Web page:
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The Harvey L. Neiman Health Policy Institute® studies the value and role of radiology in evolving health care delivery and payment systems, including quality based approaches to care and the impact of medical imaging on overall health care costs. Neiman Institute research provides a foundation for evidence-based imaging policy to improve patient care and bolster efficient, effective use of health care resources.

Neuroimaging Growth for Radiology Trainees was Nearly Double the Growth for Radiologists between 2002 and 2018

A new Harvey L. Neiman Health Policy Institute study found that between 2002 and 2018 neuroimaging exams increased 86% for radiologists and 163% for radiology trainees (residents and fellows). This means that neuroimaging services provided by radiology trainees increased disproportionately compared to radiologists—89% faster—over this period. While radiologists provide the vast majority of neuroimaging, the share provided by trainees increased from 3.7% to 5.3% between 2002 and 2018. Read More

Weekly Outpatient Imaging Volume Decreased Nearly 90% at its Peak During COVID-19 (April 2020) but Recovered to Pre-Pandemic Levels within 4 Months

A new Harvey L. Neiman Health Policy Institute study found during a six-week period in March and April 2020, weekly outpatient imaging volume was 57% less than the same period in 2019. At its peak, the weekly imaging volume was down nearly 90% when examined on a weekly basis but recovered to pre-pandemic levels within 4 months. Read More

About the Harvey L. Neiman Health Policy Institute

The Harvey L. Neiman Health Policy Institute® studies the value and role of radiology in evolving health care delivery and payment systems, including quality based approaches to care and the impact of medical imaging on overall health care costs. Neiman Institute research provides a foundation for evidence-based imaging policy to improve patient care and bolster efficient, effective use of health care resources.

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August 16, 2021 in Press Releases

Neuroimaging Growth for Radiology Trainees was Nearly Double the Growth for Radiologists between 2002 and 2018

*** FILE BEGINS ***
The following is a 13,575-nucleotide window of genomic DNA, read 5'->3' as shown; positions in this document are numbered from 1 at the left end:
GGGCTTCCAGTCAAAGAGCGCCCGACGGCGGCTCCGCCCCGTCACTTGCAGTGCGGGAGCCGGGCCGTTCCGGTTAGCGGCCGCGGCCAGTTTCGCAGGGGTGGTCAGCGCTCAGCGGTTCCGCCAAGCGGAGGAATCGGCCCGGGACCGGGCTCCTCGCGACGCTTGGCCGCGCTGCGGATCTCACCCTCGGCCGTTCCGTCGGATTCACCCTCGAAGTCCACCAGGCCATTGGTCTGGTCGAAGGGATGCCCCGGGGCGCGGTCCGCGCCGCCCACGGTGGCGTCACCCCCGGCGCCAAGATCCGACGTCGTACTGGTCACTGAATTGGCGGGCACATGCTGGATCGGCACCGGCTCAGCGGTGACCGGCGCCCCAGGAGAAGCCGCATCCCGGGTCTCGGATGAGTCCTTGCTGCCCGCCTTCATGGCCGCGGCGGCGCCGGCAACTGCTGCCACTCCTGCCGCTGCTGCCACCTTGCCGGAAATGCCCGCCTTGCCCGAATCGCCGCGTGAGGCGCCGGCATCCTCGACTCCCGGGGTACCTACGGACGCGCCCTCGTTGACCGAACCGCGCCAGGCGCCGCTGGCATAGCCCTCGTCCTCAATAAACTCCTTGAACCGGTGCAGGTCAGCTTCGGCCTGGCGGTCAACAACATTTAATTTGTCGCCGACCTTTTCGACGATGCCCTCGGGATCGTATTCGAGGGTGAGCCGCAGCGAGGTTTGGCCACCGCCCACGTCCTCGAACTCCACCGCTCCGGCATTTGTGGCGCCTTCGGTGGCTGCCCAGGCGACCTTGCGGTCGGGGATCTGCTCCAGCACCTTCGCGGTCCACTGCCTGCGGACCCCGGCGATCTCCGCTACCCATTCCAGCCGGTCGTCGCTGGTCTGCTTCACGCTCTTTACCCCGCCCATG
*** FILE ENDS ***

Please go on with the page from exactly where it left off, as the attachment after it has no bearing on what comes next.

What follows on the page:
A new Harvey L. Neiman Health Policy Institute study found that between 2002 and 2018 neuroimaging exams increased 86% for radiologists and 163% for radiology trainees (residents and fellows). This means that neuroimaging services provided by radiology trainees increased disproportionately compared to radiologists—89% faster—over this period. While radiologists provide the vast majority of neuroimaging, the share provided by trainees increased from 3.7% to 5.3% between 2002 and 2018. Read More

August 10, 2021 in Press Releases

Weekly Outpatient Imaging Volume Decreased Nearly 90% at its Peak During COVID-19 (April 2020) but Recovered to Pre-Pandemic Levels within 4 Months

A new Harvey L. Neiman Health Policy Institute study found during a six-week period in March and April 2020, weekly outpatient imaging volume was 57% less than the same period in 2019. At its peak, the weekly imaging volume was down nearly 90% when examined on a weekly basis but recovered to pre-pandemic levels within 4 months. Read More

August 4, 2021 in Press Releases

52% Increase in Emergency Department Cervical Spine Imaging from 2009 to 2018

This new Harvey L. Neiman Health Policy Institute study found that cervical spine imaging per emergency department encounter for trauma increased 52% between 2009 and 2018. This increase is largely attributable to the 10.5% annual increase in CT imaging for patients with minor injuries who have, historically, had lower utilization. This JACR study was based on over 11.3 million ED trauma encounters for commercially insured patients using the IBM MarketScan Database, which includes data from over 300 insurance carriers. Read More

July 23, 2021 in Press Releases

12% of Secondary Imaging Interpretation Costs are Paid by Patients

A new Harvey L. Neiman Health Policy Institute study found that patients paid 12% of the costs of secondary imaging interpretation out-of-pocket. Such secondary interpretations are increasingly performed for complex patients, but patients’ liabilities and paid out-of-pocket costs were not previously known. This Journal of the American College of Radiology study was based on 7,740 secondary interpretations for adult patients performed in a large metropolitan health system over a 2-year period. Read More

July 7, 2021 in Press Releases

Legislation for Surprise Billing May Decrease In-Network Reimbursement

A new Harvey L. Neiman Health Policy Institute study, published in Radiology, reviewed the implications of unexpected out-of-network balance billing—commonly called surprise billing—on reimbursement for hospital-based specialties such as radiology. The analysis concluded that even physicians who never engaged in such billing practices may still be impacted by the No Surprises Act, which is due to take effect in 2022. Read More